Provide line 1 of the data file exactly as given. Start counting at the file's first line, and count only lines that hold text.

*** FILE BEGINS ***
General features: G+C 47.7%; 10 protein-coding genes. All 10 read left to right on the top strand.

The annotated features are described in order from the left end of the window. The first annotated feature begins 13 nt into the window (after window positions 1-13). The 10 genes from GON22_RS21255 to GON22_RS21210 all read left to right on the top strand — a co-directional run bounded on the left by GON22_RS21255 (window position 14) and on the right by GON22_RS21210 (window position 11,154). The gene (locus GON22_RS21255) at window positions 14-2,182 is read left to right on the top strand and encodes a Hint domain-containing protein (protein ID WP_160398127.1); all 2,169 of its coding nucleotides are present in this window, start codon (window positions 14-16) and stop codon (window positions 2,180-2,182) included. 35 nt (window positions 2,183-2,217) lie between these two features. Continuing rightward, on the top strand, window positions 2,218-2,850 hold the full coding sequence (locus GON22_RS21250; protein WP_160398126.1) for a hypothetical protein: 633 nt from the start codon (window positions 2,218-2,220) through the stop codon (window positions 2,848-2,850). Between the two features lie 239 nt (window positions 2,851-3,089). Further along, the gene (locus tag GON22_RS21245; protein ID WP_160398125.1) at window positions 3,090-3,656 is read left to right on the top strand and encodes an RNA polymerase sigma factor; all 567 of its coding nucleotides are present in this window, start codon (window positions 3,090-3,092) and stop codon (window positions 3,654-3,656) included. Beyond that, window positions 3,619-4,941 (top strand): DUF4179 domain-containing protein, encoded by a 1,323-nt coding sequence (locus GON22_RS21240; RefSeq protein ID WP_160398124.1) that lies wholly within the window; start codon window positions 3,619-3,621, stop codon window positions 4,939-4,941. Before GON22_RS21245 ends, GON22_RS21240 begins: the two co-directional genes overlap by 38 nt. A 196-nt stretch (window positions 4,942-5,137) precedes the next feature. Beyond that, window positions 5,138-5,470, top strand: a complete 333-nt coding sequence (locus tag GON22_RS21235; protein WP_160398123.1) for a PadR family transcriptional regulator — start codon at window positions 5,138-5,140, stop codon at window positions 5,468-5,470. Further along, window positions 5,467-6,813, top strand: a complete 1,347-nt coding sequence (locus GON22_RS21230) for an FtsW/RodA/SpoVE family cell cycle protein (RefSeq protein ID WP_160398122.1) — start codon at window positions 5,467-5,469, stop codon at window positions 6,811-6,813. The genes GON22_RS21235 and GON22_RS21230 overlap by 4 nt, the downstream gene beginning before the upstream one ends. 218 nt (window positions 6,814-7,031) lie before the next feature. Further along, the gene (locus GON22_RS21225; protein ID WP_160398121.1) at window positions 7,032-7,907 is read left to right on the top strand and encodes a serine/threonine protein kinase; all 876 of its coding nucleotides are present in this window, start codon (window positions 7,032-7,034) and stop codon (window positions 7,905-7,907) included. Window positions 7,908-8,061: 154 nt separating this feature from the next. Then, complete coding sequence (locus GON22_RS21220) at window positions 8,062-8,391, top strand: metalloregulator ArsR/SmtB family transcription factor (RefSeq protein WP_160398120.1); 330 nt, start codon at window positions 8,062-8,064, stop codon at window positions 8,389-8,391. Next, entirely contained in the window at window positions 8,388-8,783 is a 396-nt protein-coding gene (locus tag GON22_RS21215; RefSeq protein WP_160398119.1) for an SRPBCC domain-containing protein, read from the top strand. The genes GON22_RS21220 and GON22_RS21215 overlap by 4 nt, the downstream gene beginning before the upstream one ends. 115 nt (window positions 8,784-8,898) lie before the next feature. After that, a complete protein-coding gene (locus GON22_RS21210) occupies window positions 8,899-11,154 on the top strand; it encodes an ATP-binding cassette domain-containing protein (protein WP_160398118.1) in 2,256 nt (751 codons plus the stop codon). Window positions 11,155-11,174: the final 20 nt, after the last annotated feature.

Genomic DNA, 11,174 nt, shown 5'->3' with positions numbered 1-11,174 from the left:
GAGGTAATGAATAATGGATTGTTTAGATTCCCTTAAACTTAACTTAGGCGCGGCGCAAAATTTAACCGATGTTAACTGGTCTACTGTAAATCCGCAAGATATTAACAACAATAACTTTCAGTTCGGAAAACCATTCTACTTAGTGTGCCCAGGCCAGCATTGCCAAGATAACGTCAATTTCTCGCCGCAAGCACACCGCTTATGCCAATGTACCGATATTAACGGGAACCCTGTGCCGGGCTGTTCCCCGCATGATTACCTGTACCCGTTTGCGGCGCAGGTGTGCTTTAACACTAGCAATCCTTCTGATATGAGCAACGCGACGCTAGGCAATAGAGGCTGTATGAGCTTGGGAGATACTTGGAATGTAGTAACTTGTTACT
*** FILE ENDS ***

General features: G+C 47.7%; 10 protein-coding genes. All 10 read left to right on the top strand.